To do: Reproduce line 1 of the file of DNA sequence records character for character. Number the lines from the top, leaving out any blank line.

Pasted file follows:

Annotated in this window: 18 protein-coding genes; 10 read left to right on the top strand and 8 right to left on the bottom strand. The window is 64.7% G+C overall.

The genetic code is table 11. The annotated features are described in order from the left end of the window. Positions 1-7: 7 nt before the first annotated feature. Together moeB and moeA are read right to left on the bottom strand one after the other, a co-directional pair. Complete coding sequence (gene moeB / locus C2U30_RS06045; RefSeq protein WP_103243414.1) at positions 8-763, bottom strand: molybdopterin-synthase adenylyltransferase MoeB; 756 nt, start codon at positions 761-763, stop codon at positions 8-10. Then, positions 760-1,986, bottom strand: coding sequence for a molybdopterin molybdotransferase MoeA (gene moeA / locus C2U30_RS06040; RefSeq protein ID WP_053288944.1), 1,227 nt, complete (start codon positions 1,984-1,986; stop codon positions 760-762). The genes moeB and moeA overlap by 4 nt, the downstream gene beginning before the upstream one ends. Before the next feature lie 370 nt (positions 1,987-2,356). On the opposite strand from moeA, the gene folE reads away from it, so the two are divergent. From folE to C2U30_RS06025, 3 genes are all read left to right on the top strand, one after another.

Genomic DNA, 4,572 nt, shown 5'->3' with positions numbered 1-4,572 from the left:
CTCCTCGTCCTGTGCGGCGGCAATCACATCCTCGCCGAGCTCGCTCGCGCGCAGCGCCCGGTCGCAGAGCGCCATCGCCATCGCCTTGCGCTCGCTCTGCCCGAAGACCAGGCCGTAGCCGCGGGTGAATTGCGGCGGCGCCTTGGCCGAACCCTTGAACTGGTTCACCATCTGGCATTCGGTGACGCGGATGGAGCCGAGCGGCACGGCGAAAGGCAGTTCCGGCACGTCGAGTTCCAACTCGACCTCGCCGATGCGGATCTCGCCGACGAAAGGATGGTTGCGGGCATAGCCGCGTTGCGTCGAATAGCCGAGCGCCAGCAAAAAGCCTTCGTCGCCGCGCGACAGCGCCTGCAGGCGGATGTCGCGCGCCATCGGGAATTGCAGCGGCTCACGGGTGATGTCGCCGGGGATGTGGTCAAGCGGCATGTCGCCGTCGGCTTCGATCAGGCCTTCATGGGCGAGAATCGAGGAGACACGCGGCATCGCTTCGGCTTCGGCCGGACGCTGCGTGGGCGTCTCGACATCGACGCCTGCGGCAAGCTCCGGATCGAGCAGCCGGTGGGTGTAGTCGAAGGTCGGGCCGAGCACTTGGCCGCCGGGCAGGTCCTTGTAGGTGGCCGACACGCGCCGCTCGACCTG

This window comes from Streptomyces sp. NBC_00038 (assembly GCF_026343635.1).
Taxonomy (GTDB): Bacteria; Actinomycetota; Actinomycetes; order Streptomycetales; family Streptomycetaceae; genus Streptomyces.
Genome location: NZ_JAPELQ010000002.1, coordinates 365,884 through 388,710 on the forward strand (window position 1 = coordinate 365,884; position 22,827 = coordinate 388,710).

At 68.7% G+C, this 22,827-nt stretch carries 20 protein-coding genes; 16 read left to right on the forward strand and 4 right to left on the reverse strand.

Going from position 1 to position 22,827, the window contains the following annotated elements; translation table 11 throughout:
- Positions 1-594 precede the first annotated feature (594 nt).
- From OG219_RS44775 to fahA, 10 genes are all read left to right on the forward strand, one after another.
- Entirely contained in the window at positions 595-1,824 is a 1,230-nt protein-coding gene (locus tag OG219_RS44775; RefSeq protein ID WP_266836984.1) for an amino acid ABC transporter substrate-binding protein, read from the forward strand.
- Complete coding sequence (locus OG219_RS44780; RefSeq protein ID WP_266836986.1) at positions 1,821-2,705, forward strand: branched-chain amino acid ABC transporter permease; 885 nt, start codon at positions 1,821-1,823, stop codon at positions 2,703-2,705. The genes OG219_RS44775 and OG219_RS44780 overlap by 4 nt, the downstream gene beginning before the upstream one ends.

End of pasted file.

Annotated in this window: 18 protein-coding genes; 10 read left to right on the top strand and 8 right to left on the bottom strand. The window is 64.7% G+C overall.